The purified protein component of a lipoprotein particle. In mammals, a group of eight apolipoproteins will most often be present in a set ratio. This complex molecule serves a wide variety of functions in the blood, including transport of fat from tissue to tissue.


APP

Amyloid precursor protein.


artefact

Something unnatural that arises as a result of an experimental intervention. For example, a structure that is seen when a cell preparation is examined under the microscope may appear to be a natural cell component, but may actually be the result of an alteration in the cell’s structure caused by the procedures used to prepare the specimen for microscopy.


associative

Derived from a history of associations, as in Pavlovian conditioning.


associative conditioning

The process by which an organism forms an association between two events. The term covers both classical and instrumental conditioning. In either case, one event owes its strength to its pairing with some other event.


associative learning

Learning by experience to associate two events that have been paired (e.g. the sight of a needle with the effect of heroin).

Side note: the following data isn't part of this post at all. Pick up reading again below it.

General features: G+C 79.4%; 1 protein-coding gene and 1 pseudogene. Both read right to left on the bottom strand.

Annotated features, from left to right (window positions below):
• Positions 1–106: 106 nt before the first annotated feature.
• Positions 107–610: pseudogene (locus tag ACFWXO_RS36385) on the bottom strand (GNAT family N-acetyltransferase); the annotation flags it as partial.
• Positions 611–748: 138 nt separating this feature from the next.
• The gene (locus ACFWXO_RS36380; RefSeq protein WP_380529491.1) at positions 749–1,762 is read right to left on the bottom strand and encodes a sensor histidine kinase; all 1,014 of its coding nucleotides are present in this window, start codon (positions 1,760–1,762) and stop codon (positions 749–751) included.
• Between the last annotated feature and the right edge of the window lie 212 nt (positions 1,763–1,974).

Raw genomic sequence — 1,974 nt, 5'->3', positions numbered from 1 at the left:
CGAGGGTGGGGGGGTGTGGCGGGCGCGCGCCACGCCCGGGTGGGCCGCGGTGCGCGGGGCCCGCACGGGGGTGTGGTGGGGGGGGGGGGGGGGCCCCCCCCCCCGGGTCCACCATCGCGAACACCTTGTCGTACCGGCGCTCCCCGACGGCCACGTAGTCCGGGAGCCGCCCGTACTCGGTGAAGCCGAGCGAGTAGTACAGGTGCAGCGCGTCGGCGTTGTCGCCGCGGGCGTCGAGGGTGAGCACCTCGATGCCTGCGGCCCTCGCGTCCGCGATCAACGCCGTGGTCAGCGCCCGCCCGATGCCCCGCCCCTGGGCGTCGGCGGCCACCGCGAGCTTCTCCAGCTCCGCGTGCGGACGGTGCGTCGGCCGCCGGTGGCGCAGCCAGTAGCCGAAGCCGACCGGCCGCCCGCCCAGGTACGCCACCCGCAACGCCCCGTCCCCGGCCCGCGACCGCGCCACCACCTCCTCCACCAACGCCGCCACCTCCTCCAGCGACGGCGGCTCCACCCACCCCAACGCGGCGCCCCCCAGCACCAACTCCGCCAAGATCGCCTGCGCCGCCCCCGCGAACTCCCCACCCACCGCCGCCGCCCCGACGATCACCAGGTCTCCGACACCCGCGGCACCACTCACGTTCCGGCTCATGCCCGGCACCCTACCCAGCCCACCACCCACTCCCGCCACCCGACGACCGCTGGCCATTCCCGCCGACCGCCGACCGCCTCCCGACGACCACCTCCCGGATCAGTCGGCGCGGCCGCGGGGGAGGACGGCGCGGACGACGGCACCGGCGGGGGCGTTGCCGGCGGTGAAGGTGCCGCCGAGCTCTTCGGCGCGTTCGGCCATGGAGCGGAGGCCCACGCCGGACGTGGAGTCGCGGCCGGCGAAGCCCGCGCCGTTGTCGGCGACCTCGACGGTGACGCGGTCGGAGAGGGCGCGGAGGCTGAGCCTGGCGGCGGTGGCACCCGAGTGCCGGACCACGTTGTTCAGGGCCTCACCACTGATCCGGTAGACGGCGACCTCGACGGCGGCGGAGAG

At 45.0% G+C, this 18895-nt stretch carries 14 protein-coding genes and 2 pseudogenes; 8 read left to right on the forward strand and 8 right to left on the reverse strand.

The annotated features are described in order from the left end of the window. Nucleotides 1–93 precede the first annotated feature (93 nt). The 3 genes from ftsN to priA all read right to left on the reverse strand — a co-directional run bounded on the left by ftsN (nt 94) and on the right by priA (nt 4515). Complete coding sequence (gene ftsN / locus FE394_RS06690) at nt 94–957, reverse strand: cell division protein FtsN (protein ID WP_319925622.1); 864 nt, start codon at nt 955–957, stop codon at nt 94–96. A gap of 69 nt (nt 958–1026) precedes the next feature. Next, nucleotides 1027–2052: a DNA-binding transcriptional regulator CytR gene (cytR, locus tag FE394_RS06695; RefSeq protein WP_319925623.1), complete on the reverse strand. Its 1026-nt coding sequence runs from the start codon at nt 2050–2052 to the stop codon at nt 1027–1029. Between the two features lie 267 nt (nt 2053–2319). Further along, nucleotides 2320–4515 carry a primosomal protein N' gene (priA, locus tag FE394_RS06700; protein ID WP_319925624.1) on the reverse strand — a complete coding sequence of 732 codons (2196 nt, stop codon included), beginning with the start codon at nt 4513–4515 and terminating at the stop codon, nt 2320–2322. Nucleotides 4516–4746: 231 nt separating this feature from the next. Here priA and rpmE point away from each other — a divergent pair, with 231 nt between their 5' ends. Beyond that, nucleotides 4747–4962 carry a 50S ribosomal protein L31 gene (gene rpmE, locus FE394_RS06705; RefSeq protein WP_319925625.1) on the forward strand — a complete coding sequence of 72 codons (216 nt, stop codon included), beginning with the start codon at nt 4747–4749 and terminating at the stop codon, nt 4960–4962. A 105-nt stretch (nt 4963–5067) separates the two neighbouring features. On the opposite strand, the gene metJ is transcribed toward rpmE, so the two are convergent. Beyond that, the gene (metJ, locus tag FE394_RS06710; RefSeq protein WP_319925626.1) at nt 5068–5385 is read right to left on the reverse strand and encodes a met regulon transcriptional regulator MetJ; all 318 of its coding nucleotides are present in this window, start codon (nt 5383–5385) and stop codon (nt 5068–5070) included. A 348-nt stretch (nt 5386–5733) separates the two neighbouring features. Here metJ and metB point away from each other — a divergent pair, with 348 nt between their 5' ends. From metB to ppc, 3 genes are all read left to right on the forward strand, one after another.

atom

The smallest particle of an element, consisting of a core of protons and neutrons (the nucleus) surrounded by electrons.


ATP

Adenosine triphosphate. Each molecule of ATP is made up of a nucleotide base, a sugar unit and a chain of three phosphate groups.  ATP is the energy currency of the cell.  Energy is stored as ATP in the reaction between ADP (adenosine diphosphate) and Pi (inorganic phosphate):

ADP + PiArrow ATP

and is made available as required via the breakdown of ATP to ADP and Pi.


autoimmune disease

Type of disease in which the immune system of an organism attacks the normal healthy body of the same organism. Autoimmunity or immunological reactions caused by antibodies or T lymphocytes can produce severe inflammation or be innocuous, as when directed to intracellular autoantigens. Autoimmunity can develop spontaneously or be induced experimentally by immunisation with autoantigens or with antigens that are cross-reactive with them.


autonomic ganglion

A collection of cell bodies of neurons within the autonomic nervous system.


autonomic nervous system (ANS)

That branch of the nervous system that is responsible for controlling the activity of smooth muscle, cardiac muscle and glands of the body.


axiological

Concerned with the theory of value.